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IXL Historical Museum has new displays

Terri Castelaz/Daily News photo Ken Olson, an IXL Historical Museum volunteer, shows off a milling machine he donated for display at the museum i Hermansville. He also donated two other pieces of equipment — a grinder and power hacksaw.

HERMANSVILLE — New displays have been added to the IXL Historical Museum, which opened for the season Memorial Day weekend at W5551 River St. in Hermansville.

Museum volunteer Ken Olson of Hermansville donated three pieces of equipment last fall — a milling machine, power hacksaw and grinder. These are now part of an outdoor exhibit that features equipment that would have been used by the lumber company.

“All three pieces were used in my personal machine shop,” said Olson, who has been with the museum for five years.

The milling machine, which is a sharpening tool, would have been used between World War I and II. The hacksaw and grinder, run by flat belts, date back to the turn of the 20th century.

“Blades for wood planers would have been used in the machine shop at this mill,” he said. “The hacksaw would have been used to cut metal.”

Olson also added oval-framed photos of Mr. and Mrs. Matt Perry, the original owners of the “company house” on site. The couple, along with their three daughters, would have lived in the house in the 1920s.

New photo displays are now hung in the second-floor hall of the main museum.

Olsen said he has been researching many of the donated photographs to put together collages of those similar in topic and date.

“We have a few new photos that were before 1888, which was before the town burnt down,” Olson said.

He hopes to get a few more on display for the upcoming season.

The village of Hermansville was founded in 1878, when C.J.L. Meyer of Fond du Lac, Wis., started a saw and shingle mill to process the pine and cedar timber on lands he had purchased. Meyer operated this mill until 1883, sending most of the product to Fond du Lac to stock his sash and door factory. At that time, Meyer organized the Wisconsin Land & Lumber Company, which acquired the mill and landholdings as the principal stockholder. Dr. G.W. Earle acquired almost all the stocks and bonds of the company in 1900.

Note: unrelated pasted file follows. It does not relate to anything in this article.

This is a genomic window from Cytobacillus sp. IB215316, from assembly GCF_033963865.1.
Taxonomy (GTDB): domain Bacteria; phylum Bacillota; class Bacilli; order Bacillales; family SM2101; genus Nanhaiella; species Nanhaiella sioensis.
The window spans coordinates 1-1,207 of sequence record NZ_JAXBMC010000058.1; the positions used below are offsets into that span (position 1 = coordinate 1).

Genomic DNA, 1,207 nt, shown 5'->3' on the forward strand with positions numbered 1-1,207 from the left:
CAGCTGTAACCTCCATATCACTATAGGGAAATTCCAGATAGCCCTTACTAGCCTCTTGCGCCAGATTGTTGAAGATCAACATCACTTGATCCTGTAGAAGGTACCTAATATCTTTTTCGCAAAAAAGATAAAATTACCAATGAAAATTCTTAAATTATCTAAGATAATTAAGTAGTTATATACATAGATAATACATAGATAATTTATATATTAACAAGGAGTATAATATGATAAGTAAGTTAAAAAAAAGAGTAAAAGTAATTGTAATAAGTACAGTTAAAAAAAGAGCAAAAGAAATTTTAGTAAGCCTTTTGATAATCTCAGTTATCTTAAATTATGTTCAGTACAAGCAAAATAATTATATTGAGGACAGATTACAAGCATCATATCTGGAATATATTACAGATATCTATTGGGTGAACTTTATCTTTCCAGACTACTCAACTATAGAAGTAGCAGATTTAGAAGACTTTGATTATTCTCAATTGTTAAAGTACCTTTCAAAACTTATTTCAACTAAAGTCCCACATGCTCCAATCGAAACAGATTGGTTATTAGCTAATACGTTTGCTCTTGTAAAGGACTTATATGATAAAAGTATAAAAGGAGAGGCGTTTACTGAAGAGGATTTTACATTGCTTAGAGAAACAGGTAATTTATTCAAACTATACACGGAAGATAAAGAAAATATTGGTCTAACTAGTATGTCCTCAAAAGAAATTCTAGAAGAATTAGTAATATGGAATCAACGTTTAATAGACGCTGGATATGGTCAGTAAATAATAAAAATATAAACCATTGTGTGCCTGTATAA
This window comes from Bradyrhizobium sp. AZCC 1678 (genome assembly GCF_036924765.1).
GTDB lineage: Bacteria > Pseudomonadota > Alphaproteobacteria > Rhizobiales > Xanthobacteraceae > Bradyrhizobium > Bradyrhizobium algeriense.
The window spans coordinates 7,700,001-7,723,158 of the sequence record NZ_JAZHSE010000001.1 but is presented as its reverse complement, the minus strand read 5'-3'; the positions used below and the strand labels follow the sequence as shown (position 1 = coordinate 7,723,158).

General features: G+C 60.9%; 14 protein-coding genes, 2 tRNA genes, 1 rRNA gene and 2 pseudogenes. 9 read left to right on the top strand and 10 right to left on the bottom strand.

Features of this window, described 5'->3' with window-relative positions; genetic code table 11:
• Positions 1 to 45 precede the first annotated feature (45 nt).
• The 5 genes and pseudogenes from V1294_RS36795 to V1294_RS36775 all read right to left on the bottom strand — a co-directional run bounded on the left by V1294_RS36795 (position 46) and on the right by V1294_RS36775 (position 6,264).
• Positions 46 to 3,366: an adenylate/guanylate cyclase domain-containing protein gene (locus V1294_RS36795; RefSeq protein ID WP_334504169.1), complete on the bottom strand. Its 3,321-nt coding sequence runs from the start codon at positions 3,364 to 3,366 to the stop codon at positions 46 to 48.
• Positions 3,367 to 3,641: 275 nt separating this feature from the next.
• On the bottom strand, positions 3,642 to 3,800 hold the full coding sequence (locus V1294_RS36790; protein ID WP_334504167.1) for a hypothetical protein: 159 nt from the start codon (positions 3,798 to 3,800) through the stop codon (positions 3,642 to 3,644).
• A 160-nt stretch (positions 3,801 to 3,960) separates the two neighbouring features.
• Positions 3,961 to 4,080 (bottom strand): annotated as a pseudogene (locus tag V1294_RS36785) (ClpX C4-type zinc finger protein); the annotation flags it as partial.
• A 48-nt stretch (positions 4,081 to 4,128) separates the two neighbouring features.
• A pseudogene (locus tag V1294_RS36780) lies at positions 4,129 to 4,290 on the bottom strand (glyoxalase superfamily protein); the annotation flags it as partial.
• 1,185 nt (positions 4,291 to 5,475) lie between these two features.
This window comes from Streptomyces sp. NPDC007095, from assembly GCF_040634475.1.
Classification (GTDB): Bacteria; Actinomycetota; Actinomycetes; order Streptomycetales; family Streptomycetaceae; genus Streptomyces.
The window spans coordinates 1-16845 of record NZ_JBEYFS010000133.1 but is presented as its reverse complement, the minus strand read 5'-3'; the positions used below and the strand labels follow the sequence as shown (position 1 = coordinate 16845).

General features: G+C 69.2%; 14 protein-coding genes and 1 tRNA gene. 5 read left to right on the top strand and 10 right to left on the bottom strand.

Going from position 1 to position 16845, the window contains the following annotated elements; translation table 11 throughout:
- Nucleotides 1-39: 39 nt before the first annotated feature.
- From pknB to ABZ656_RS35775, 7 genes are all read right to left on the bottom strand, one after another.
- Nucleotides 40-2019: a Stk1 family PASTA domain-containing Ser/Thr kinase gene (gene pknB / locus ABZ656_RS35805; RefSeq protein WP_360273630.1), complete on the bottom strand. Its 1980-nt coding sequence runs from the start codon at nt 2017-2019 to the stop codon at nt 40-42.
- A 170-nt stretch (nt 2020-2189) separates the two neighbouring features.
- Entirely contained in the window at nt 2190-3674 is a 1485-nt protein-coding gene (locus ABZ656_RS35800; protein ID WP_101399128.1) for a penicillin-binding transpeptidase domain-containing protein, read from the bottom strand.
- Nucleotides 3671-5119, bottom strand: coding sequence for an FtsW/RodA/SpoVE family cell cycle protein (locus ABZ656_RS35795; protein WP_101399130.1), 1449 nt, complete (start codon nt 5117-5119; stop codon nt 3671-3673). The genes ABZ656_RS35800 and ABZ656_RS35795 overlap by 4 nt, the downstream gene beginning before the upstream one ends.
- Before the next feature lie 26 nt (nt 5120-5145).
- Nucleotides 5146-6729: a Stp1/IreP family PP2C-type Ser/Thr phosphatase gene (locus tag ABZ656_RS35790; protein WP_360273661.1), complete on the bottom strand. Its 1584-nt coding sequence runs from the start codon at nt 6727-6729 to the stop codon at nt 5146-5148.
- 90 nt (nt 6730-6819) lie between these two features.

The IXL Historical Museum was the main office building, which dates back to 1881-82. Artifacts housed in that building are 99% original, with the office equipment still the way G.W. Earle left it.

An unique attraction on the first floor of the historic office building is the walk-in vault. Other items in the building include crank telephones, dictaphones, inkwells, adding machines and documents for the public to view.

“We also have a Hermansville-printed $5 bill on display,” Olson said.

The second story of the building was a residence that features the company’s living area, complete with living room, dining room and bedrooms, all furnished with decor from that period.

In addition, visitors can tour the original “company house,” one of the oldest homes in Hermansville; carriage house; Hermansville’s original produce warehouse that contains a representation of a company store from the early 1900s; and railroad depot.

The museum would like to open an actual working blacksmith shop in the future.

“This would be a great addition, as we could have a blacksmith do demonstration during our special events,” Olson said.

The museum was designated a Michigan State Historic Site in 1973 and listed on the National Register of Historic Places in 1991.

With the opening at hand, the museum is in need of volunteers, Olson said. “We will teach anyone,” he said. “Those interested can sign up for a shift once a month or once a year.”

Some of the museum’s upcoming events are their annual Fourth of July car show and Vintage Day event set Aug. 15.

During the regular season, the museum is open Fridays and Saturdays only. Group tours or tours outside of regular hours can be arranged by calling 906-498-2326.

Admission to the museum is by donation.

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